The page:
Trump is just a much cruder form of the typical Republican. Saxby Chambliss famously slandered Max Cleland’s service record. Tammy Duckworth lost 2 legs while serving her country but that didn’t stop her Republican opponent, Joe Walsh, from attacking her in a most repugnant manner: From Wiki: “Walsh generated controversy when in July 2012, at a campaign event, he accused Duckworth of politicizing her military service and injuries, saying “my God, that’s all she talks about.” Then of course was the worst of all, the disgusting Swiftboating of John Kerry in 2004. That thoroughly discredited nonsense was generally supported by the GOP establishment including Jeb Bush. http://crooksandliars.com/2015/07/jeb-bush-sent-swift-boat-vets-letter-2005

    So while I condemn Trump for his outrageous comments I have to wonder why the press is making such a big deal out of this. After all, it’s just Republicans being Republicans.

    Reply
    1. Barry

      you can always count on Democrats to get nasty too Bud – don’t leave them out in your partisan attacks

      You mean like when Senator Rockefeller (Democrat) disparaged Senator McCain’s service as a fighter pilot in the 2008 campaign?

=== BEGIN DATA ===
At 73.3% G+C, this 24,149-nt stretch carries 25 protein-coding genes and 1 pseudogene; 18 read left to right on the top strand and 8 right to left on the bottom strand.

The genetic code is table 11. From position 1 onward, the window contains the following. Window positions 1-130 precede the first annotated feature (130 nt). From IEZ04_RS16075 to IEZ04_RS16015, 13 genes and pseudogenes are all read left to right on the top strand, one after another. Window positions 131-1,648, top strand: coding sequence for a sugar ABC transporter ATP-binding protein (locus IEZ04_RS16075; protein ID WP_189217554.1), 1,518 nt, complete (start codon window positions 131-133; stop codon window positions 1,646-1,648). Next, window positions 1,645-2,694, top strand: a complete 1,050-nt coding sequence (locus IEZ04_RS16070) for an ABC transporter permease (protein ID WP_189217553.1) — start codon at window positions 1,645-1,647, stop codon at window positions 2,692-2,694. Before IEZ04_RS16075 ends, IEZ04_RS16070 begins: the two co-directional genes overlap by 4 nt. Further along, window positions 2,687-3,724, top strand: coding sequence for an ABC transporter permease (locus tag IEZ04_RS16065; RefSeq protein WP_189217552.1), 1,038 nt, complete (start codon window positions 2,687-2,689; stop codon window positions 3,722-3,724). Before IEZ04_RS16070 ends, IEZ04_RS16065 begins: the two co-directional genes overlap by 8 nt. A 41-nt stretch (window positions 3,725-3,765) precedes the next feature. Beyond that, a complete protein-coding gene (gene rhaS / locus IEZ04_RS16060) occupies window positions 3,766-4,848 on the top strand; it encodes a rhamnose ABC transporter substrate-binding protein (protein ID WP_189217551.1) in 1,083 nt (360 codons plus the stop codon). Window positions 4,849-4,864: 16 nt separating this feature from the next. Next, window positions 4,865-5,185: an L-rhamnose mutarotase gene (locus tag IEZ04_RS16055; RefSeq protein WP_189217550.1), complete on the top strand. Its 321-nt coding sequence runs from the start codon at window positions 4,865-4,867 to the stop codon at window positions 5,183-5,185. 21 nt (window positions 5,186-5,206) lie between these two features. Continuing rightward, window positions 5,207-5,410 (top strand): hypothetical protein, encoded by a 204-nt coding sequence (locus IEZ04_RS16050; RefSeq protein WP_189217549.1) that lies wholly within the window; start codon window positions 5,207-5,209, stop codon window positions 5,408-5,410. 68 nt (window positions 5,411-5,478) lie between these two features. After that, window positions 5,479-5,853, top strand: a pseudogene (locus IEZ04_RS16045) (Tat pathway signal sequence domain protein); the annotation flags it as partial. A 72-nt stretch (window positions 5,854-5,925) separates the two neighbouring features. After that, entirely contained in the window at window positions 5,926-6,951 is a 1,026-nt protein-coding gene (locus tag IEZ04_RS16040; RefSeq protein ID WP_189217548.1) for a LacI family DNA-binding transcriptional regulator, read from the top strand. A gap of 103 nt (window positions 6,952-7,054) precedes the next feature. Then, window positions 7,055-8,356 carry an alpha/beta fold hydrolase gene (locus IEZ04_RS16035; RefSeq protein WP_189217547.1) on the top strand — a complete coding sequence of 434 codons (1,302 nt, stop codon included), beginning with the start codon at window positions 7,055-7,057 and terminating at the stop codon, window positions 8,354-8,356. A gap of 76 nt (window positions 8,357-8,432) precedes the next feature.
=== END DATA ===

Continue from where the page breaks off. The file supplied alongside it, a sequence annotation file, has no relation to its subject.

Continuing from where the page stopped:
“What happened when they [the missiles] get to the ground?” he asked. “He doesn’t know. You have to care about the lives of people. McCain never gets into those issues.”

      Of course Rockefeller looked like a complete fool with those comments.

      The newsletter CounterPunch published in April an article by Doug Valentine headed “Meet the Real John McCain: North Vietnam’s Go-To Collaborator.”

      Valentine suggested McCain contemplated suicide — something the candidate has written about, and attributed in part to his guilt at not withstanding torture — because he was a “war criminal” whose bombs fell on civilians.

      “I wouldn’t characterize anybody who fought in Vietnam as a war hero,” said Medea Benjamin, a co-founder of the theatrical anti-war group Code Pink. “In 23 bombing sorties, there must have been civilians that were killed and there’s no heroism to that.”

      Reply
  6. Mike Cakora

    As a Vietnam-era veteran who served six years in Europe and the US, and as a guy who has much to be humble about, I’m reminded of Henry Kissinger’s quip on the Iran-Iraq war: “It’s too bad they both can’t lose.”